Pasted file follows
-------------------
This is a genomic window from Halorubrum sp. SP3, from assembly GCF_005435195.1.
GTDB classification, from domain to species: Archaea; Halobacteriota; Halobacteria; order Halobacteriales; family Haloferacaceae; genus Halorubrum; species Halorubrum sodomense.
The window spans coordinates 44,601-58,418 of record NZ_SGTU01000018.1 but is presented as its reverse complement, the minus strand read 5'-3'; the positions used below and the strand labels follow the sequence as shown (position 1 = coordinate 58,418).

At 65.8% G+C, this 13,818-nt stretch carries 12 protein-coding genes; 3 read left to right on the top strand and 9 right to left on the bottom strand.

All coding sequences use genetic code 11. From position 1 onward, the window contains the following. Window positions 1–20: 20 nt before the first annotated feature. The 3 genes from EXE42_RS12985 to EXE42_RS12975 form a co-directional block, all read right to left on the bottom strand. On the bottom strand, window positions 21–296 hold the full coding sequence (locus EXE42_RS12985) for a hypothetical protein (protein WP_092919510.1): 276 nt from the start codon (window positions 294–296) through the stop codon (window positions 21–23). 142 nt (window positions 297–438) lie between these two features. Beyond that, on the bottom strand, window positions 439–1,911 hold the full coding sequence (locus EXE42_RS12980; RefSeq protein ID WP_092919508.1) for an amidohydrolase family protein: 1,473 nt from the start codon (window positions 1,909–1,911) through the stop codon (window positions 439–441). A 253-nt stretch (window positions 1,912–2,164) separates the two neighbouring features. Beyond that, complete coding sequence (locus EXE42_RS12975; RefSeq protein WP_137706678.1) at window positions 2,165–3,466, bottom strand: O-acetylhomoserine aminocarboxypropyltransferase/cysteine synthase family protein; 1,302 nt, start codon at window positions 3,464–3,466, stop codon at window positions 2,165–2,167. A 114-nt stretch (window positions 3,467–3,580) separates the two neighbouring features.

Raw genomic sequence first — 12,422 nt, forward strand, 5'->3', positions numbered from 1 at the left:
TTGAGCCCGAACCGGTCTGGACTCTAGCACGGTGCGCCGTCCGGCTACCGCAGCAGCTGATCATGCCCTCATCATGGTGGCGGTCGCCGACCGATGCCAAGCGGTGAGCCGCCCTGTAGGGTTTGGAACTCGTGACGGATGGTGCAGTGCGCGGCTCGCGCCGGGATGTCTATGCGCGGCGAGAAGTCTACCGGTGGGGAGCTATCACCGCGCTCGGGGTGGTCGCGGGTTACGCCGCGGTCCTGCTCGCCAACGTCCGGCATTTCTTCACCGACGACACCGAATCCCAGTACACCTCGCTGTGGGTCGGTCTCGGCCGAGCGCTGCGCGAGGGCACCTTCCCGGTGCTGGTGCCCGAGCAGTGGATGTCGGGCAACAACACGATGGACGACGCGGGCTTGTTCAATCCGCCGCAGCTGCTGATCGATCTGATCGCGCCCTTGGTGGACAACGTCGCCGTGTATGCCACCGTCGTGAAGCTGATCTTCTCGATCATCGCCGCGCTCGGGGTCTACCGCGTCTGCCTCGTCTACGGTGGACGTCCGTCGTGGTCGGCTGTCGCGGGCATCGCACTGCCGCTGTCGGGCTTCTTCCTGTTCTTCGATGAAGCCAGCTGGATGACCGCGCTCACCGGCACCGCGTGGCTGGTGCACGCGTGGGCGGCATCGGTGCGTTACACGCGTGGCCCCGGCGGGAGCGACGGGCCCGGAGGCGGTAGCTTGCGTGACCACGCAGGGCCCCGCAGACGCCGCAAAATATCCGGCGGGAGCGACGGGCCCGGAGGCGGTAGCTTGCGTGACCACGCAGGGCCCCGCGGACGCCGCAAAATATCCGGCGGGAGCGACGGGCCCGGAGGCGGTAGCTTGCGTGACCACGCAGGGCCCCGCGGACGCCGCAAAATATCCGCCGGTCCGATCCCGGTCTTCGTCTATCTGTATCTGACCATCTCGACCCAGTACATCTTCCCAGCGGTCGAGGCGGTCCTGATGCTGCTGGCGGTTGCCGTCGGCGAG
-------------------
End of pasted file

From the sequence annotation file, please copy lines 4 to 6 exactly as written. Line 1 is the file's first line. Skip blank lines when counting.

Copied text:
At 65.8% G+C, this 13,818-nt stretch carries 12 protein-coding genes; 3 read left to right on the top strand and 9 right to left on the bottom strand.

All coding sequences use genetic code 11. From position 1 onward, the window contains the following. Window positions 1–20: 20 nt before the first annotated feature. The 3 genes from EXE42_RS12985 to EXE42_RS12975 form a co-directional block, all read right to left on the bottom strand. On the bottom strand, window positions 21–296 hold the full coding sequence (locus EXE42_RS12985) for a hypothetical protein (protein WP_092919510.1): 276 nt from the start codon (window positions 294–296) through the stop codon (window positions 21–23). 142 nt (window positions 297–438) lie between these two features. Beyond that, on the bottom strand, window positions 439–1,911 hold the full coding sequence (locus EXE42_RS12980; RefSeq protein ID WP_092919508.1) for an amidohydrolase family protein: 1,473 nt from the start codon (window positions 1,909–1,911) through the stop codon (window positions 439–441). A 253-nt stretch (window positions 1,912–2,164) separates the two neighbouring features. Beyond that, complete coding sequence (locus EXE42_RS12975; RefSeq protein WP_137706678.1) at window positions 2,165–3,466, bottom strand: O-acetylhomoserine aminocarboxypropyltransferase/cysteine synthase family protein; 1,302 nt, start codon at window positions 3,464–3,466, stop codon at window positions 2,165–2,167. A 114-nt stretch (window positions 3,467–3,580) separates the two neighbouring features.

Raw genomic sequence first — 12,422 nt, forward strand, 5'->3', positions numbered from 1 at the left: